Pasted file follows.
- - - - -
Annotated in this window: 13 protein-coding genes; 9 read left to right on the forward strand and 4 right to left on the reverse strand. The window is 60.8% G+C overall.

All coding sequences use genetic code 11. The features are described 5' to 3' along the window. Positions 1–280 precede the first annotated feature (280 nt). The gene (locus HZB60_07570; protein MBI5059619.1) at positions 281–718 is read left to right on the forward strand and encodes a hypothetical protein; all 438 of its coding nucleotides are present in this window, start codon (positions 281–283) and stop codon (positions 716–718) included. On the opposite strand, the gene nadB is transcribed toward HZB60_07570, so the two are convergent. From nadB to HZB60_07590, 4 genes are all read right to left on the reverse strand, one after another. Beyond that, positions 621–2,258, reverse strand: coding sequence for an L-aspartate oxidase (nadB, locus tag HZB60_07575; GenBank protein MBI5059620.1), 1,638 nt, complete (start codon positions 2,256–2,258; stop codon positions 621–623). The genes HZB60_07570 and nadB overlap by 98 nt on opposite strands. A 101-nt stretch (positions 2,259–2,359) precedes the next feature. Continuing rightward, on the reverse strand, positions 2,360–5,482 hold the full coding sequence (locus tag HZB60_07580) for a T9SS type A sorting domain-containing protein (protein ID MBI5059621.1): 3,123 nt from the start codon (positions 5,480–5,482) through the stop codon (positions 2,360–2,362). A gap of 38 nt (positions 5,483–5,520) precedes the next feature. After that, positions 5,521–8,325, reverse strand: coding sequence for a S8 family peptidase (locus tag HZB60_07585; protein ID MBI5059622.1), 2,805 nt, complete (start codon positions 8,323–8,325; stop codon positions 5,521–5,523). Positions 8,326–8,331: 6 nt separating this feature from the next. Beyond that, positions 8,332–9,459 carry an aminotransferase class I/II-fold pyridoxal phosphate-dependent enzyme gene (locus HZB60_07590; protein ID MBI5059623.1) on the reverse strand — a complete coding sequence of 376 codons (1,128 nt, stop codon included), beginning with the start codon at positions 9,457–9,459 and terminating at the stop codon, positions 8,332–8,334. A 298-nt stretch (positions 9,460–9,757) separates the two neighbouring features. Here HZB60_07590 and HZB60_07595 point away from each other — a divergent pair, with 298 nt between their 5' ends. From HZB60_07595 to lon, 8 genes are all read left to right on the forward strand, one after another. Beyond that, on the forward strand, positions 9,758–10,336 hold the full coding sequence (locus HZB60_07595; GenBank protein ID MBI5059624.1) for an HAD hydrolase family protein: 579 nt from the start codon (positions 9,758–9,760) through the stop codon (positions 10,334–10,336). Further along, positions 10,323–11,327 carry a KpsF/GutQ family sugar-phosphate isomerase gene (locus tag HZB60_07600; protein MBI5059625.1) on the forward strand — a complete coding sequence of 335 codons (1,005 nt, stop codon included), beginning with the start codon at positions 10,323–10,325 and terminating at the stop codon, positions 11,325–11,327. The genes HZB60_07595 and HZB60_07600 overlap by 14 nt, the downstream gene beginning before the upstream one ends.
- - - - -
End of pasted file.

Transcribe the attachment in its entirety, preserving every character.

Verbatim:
Annotated in this window: 13 protein-coding genes; 9 read left to right on the forward strand and 4 right to left on the reverse strand. The window is 60.8% G+C overall.

All coding sequences use genetic code 11. The features are described 5' to 3' along the window. Positions 1–280 precede the first annotated feature (280 nt). The gene (locus HZB60_07570; protein MBI5059619.1) at positions 281–718 is read left to right on the forward strand and encodes a hypothetical protein; all 438 of its coding nucleotides are present in this window, start codon (positions 281–283) and stop codon (positions 716–718) included. On the opposite strand, the gene nadB is transcribed toward HZB60_07570, so the two are convergent. From nadB to HZB60_07590, 4 genes are all read right to left on the reverse strand, one after another. Beyond that, positions 621–2,258, reverse strand: coding sequence for an L-aspartate oxidase (nadB, locus tag HZB60_07575; GenBank protein MBI5059620.1), 1,638 nt, complete (start codon positions 2,256–2,258; stop codon positions 621–623). The genes HZB60_07570 and nadB overlap by 98 nt on opposite strands. A 101-nt stretch (positions 2,259–2,359) precedes the next feature. Continuing rightward, on the reverse strand, positions 2,360–5,482 hold the full coding sequence (locus tag HZB60_07580) for a T9SS type A sorting domain-containing protein (protein ID MBI5059621.1): 3,123 nt from the start codon (positions 5,480–5,482) through the stop codon (positions 2,360–2,362). A gap of 38 nt (positions 5,483–5,520) precedes the next feature. After that, positions 5,521–8,325, reverse strand: coding sequence for a S8 family peptidase (locus tag HZB60_07585; protein ID MBI5059622.1), 2,805 nt, complete (start codon positions 8,323–8,325; stop codon positions 5,521–5,523). Positions 8,326–8,331: 6 nt separating this feature from the next. Beyond that, positions 8,332–9,459 carry an aminotransferase class I/II-fold pyridoxal phosphate-dependent enzyme gene (locus HZB60_07590; protein ID MBI5059623.1) on the reverse strand — a complete coding sequence of 376 codons (1,128 nt, stop codon included), beginning with the start codon at positions 9,457–9,459 and terminating at the stop codon, positions 8,332–8,334. A 298-nt stretch (positions 9,460–9,757) separates the two neighbouring features. Here HZB60_07590 and HZB60_07595 point away from each other — a divergent pair, with 298 nt between their 5' ends. From HZB60_07595 to lon, 8 genes are all read left to right on the forward strand, one after another. Beyond that, on the forward strand, positions 9,758–10,336 hold the full coding sequence (locus HZB60_07595; GenBank protein ID MBI5059624.1) for an HAD hydrolase family protein: 579 nt from the start codon (positions 9,758–9,760) through the stop codon (positions 10,334–10,336). Further along, positions 10,323–11,327 carry a KpsF/GutQ family sugar-phosphate isomerase gene (locus tag HZB60_07600; protein MBI5059625.1) on the forward strand — a complete coding sequence of 335 codons (1,005 nt, stop codon included), beginning with the start codon at positions 10,323–10,325 and terminating at the stop codon, positions 11,325–11,327. The genes HZB60_07595 and HZB60_07600 overlap by 14 nt, the downstream gene beginning before the upstream one ends.